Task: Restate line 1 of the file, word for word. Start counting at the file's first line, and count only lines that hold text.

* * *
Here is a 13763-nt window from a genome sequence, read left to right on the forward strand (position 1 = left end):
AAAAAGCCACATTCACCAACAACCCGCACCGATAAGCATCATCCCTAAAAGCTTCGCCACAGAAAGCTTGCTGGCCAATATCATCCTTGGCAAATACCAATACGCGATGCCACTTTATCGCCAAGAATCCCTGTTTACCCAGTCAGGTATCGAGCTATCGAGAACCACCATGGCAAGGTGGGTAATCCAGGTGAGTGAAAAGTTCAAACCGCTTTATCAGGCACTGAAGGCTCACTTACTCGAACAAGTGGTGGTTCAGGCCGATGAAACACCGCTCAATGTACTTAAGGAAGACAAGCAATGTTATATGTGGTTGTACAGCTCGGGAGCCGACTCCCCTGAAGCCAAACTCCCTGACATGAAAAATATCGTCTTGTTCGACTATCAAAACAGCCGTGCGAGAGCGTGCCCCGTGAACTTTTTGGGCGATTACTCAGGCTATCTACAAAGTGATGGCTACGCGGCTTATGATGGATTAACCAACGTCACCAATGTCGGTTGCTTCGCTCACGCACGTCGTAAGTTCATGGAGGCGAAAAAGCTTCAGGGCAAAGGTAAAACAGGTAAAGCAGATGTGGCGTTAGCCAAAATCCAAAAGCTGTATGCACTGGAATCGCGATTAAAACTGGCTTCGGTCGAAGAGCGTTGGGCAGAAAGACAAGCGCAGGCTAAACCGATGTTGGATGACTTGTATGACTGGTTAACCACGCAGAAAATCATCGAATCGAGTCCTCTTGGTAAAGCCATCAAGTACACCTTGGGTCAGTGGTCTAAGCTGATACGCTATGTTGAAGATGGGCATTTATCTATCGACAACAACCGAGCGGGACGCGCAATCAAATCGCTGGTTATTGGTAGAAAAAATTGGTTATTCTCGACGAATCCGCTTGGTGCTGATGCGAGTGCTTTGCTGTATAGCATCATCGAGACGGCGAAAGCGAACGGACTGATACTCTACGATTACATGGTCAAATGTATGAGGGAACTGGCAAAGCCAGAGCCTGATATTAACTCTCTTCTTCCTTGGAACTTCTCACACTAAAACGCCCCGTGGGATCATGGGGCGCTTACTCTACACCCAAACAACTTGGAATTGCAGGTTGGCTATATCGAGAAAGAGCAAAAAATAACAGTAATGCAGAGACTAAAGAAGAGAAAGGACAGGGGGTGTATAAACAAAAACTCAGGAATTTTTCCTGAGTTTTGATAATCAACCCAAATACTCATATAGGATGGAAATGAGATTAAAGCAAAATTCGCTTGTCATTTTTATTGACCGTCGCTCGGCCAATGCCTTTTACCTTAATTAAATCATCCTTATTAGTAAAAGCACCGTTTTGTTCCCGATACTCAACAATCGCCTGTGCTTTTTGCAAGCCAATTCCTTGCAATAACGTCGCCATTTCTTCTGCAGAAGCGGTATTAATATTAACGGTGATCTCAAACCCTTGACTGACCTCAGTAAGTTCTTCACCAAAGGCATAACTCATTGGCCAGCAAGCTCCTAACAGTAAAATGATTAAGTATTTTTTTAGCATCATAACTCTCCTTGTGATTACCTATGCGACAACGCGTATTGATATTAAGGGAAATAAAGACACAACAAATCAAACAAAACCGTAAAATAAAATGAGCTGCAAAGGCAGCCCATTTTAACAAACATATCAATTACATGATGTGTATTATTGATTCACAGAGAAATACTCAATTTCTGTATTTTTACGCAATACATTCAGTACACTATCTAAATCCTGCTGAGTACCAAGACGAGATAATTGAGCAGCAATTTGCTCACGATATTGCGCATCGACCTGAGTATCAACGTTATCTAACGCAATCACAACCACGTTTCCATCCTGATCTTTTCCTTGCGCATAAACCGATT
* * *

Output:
Here is a 13763-nt window from a genome sequence, read left to right on the forward strand (position 1 = left end):